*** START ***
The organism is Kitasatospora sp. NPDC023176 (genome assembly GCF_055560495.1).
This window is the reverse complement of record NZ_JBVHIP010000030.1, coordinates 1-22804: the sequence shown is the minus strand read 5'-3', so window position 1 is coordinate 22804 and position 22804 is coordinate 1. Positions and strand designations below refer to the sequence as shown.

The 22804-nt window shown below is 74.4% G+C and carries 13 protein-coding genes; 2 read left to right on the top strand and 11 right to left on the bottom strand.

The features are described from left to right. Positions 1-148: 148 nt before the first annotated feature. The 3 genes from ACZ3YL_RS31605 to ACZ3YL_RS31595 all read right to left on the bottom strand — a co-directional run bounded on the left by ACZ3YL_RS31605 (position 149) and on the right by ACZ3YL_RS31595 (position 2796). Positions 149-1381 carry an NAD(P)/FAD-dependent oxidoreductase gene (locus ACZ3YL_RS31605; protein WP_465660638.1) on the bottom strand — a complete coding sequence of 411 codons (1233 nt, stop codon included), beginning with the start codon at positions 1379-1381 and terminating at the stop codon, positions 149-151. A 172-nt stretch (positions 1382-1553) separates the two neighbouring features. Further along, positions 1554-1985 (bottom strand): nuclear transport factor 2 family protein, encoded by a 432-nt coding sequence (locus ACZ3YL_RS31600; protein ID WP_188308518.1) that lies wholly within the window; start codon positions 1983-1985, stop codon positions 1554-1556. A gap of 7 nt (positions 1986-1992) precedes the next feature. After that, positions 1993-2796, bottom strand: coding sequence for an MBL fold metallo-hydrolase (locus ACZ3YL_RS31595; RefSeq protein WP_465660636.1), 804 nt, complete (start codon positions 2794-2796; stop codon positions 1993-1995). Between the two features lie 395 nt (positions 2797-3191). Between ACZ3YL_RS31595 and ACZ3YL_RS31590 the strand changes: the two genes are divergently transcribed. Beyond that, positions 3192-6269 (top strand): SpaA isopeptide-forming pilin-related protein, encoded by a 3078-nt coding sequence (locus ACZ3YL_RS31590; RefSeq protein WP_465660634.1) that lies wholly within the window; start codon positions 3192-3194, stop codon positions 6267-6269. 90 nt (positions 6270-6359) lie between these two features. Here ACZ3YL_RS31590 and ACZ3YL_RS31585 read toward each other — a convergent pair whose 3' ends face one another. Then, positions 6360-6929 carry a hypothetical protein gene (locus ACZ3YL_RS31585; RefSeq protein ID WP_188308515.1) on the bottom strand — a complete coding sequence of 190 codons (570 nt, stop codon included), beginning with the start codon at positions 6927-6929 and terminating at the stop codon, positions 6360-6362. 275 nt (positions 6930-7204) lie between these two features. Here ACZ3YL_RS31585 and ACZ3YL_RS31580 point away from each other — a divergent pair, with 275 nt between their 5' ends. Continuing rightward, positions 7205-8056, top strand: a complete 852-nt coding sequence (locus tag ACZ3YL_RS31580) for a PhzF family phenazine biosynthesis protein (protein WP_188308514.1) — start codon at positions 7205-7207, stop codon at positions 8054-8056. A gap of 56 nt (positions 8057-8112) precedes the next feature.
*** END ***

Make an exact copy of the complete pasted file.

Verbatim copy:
The organism is Kitasatospora sp. NPDC023176 (genome assembly GCF_055560495.1).
This window is the reverse complement of record NZ_JBVHIP010000030.1, coordinates 1-22804: the sequence shown is the minus strand read 5'-3', so window position 1 is coordinate 22804 and position 22804 is coordinate 1. Positions and strand designations below refer to the sequence as shown.

The 22804-nt window shown below is 74.4% G+C and carries 13 protein-coding genes; 2 read left to right on the top strand and 11 right to left on the bottom strand.

The features are described from left to right. Positions 1-148: 148 nt before the first annotated feature. The 3 genes from ACZ3YL_RS31605 to ACZ3YL_RS31595 all read right to left on the bottom strand — a co-directional run bounded on the left by ACZ3YL_RS31605 (position 149) and on the right by ACZ3YL_RS31595 (position 2796). Positions 149-1381 carry an NAD(P)/FAD-dependent oxidoreductase gene (locus ACZ3YL_RS31605; protein WP_465660638.1) on the bottom strand — a complete coding sequence of 411 codons (1233 nt, stop codon included), beginning with the start codon at positions 1379-1381 and terminating at the stop codon, positions 149-151. A 172-nt stretch (positions 1382-1553) separates the two neighbouring features. Further along, positions 1554-1985 (bottom strand): nuclear transport factor 2 family protein, encoded by a 432-nt coding sequence (locus ACZ3YL_RS31600; protein ID WP_188308518.1) that lies wholly within the window; start codon positions 1983-1985, stop codon positions 1554-1556. A gap of 7 nt (positions 1986-1992) precedes the next feature. After that, positions 1993-2796, bottom strand: coding sequence for an MBL fold metallo-hydrolase (locus ACZ3YL_RS31595; RefSeq protein WP_465660636.1), 804 nt, complete (start codon positions 2794-2796; stop codon positions 1993-1995). Between the two features lie 395 nt (positions 2797-3191). Between ACZ3YL_RS31595 and ACZ3YL_RS31590 the strand changes: the two genes are divergently transcribed. Beyond that, positions 3192-6269 (top strand): SpaA isopeptide-forming pilin-related protein, encoded by a 3078-nt coding sequence (locus ACZ3YL_RS31590; RefSeq protein WP_465660634.1) that lies wholly within the window; start codon positions 3192-3194, stop codon positions 6267-6269. 90 nt (positions 6270-6359) lie between these two features. Here ACZ3YL_RS31590 and ACZ3YL_RS31585 read toward each other — a convergent pair whose 3' ends face one another. Then, positions 6360-6929 carry a hypothetical protein gene (locus ACZ3YL_RS31585; RefSeq protein ID WP_188308515.1) on the bottom strand — a complete coding sequence of 190 codons (570 nt, stop codon included), beginning with the start codon at positions 6927-6929 and terminating at the stop codon, positions 6360-6362. 275 nt (positions 6930-7204) lie between these two features. Here ACZ3YL_RS31585 and ACZ3YL_RS31580 point away from each other — a divergent pair, with 275 nt between their 5' ends. Continuing rightward, positions 7205-8056, top strand: a complete 852-nt coding sequence (locus tag ACZ3YL_RS31580) for a PhzF family phenazine biosynthesis protein (protein WP_188308514.1) — start codon at positions 7205-7207, stop codon at positions 8054-8056. A gap of 56 nt (positions 8057-8112) precedes the next feature.